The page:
|Heroes do more than just destroy their enemies: They also build up their friends. During an eight-month deployment in Iraq, Chief Cissell oversaw $30 million worth of reconstruction efforts in southwest Baghdad.|
When his team of 20 people arrived in an area known as the “Triangle of Death,” they faced neighborhoods without utilities, schools without supplies, and hospitals that were inoperable. As the team began to build up the infrastructure, insurgents attempted to thwart the reconstruction efforts. On two occasions they succeeded by destroying a council building and a police station.
Cissell had the buildings rebuilt; a signal that reconstruction efforts could be slowed but not defeated. Cissell's job was largely one of management: He had to work with engineers and local contractors, with mayors and local sheiks, all in an effort to make sure that the construction efforts were geared to what the townspeople and local governments wanted.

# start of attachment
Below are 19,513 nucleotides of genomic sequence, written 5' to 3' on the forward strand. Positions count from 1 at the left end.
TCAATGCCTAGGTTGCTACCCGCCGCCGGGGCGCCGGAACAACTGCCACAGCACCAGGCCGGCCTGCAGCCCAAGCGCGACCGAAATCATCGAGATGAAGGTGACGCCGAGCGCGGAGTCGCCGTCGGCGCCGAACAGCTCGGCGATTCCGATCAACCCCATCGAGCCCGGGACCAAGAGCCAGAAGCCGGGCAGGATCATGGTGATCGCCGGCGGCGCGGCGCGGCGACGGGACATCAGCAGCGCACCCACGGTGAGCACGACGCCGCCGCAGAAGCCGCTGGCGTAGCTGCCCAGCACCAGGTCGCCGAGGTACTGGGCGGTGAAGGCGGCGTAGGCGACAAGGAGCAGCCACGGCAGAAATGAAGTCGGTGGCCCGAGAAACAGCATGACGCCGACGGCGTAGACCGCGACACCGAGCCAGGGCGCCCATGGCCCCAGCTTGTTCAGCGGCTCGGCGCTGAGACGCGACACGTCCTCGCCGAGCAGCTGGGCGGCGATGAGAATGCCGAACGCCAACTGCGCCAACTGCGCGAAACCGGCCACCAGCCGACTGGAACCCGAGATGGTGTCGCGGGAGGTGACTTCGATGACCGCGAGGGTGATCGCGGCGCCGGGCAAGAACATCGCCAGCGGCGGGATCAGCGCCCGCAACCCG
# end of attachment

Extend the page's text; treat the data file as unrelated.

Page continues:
In all, Cissell's team built 14 schools, four hospitals, five main water stations, four sewage pumping stations, two council buildings, two major police stations, and several electrical grids to distribute power throughout the neighborhoods.
For his leadership and service, Cissell was awarded the Bronze Star on Dec. 8, 2006.